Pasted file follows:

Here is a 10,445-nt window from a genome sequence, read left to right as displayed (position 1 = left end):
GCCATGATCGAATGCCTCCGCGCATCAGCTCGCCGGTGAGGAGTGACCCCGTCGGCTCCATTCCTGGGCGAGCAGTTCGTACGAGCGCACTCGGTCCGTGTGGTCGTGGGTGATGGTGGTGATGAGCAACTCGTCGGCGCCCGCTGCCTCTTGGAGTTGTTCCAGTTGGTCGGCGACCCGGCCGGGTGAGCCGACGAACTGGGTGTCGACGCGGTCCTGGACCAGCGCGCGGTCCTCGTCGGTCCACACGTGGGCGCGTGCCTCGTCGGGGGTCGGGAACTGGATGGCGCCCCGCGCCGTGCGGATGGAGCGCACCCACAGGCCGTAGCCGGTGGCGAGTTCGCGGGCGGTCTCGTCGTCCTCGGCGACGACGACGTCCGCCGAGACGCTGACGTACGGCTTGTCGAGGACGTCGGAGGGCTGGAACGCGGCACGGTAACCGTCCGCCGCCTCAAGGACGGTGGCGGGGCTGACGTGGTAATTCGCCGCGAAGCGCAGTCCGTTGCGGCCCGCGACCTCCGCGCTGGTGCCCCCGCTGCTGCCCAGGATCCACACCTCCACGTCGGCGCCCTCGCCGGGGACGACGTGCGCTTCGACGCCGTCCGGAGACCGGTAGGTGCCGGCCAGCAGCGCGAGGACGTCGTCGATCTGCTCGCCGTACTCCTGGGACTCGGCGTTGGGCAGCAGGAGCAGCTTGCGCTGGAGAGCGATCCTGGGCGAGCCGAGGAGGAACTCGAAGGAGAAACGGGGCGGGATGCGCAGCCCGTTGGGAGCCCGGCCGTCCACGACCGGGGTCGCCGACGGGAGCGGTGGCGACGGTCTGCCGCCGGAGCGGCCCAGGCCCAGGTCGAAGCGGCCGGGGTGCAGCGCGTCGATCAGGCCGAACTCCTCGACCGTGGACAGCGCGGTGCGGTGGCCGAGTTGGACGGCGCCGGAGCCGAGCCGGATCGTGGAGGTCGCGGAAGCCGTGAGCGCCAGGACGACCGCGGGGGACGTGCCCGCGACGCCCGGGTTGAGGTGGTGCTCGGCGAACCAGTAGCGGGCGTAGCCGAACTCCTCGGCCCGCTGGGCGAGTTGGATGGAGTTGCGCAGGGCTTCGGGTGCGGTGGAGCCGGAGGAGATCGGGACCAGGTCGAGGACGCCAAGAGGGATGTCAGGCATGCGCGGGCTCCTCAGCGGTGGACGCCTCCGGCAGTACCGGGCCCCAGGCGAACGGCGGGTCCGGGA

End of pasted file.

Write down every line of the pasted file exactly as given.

Here is a 10,445-nt window from a genome sequence, read left to right as displayed (position 1 = left end):
GCCATGATCGAATGCCTCCGCGCATCAGCTCGCCGGTGAGGAGTGACCCCGTCGGCTCCATTCCTGGGCGAGCAGTTCGTACGAGCGCACTCGGTCCGTGTGGTCGTGGGTGATGGTGGTGATGAGCAACTCGTCGGCGCCCGCTGCCTCTTGGAGTTGTTCCAGTTGGTCGGCGACCCGGCCGGGTGAGCCGACGAACTGGGTGTCGACGCGGTCCTGGACCAGCGCGCGGTCCTCGTCGGTCCACACGTGGGCGCGTGCCTCGTCGGGGGTCGGGAACTGGATGGCGCCCCGCGCCGTGCGGATGGAGCGCACCCACAGGCCGTAGCCGGTGGCGAGTTCGCGGGCGGTCTCGTCGTCCTCGGCGACGACGACGTCCGCCGAGACGCTGACGTACGGCTTGTCGAGGACGTCGGAGGGCTGGAACGCGGCACGGTAACCGTCCGCCGCCTCAAGGACGGTGGCGGGGCTGACGTGGTAATTCGCCGCGAAGCGCAGTCCGTTGCGGCCCGCGACCTCCGCGCTGGTGCCCCCGCTGCTGCCCAGGATCCACACCTCCACGTCGGCGCCCTCGCCGGGGACGACGTGCGCTTCGACGCCGTCCGGAGACCGGTAGGTGCCGGCCAGCAGCGCGAGGACGTCGTCGATCTGCTCGCCGTACTCCTGGGACTCGGCGTTGGGCAGCAGGAGCAGCTTGCGCTGGAGAGCGATCCTGGGCGAGCCGAGGAGGAACTCGAAGGAGAAACGGGGCGGGATGCGCAGCCCGTTGGGAGCCCGGCCGTCCACGACCGGGGTCGCCGACGGGAGCGGTGGCGACGGTCTGCCGCCGGAGCGGCCCAGGCCCAGGTCGAAGCGGCCGGGGTGCAGCGCGTCGATCAGGCCGAACTCCTCGACCGTGGACAGCGCGGTGCGGTGGCCGAGTTGGACGGCGCCGGAGCCGAGCCGGATCGTGGAGGTCGCGGAAGCCGTGAGCGCCAGGACGACCGCGGGGGACGTGCCCGCGACGCCCGGGTTGAGGTGGTGCTCGGCGAACCAGTAGCGGGCGTAGCCGAACTCCTCGGCCCGCTGGGCGAGTTGGATGGAGTTGCGCAGGGCTTCGGGTGCGGTGGAGCCGGAGGAGATCGGGACCAGGTCGAGGACGCCAAGAGGGATGTCAGGCATGCGCGGGCTCCTCAGCGGTGGACGCCTCCGGCAGTACCGGGCCCCAGGCGAACGGCGGGTCCGGGA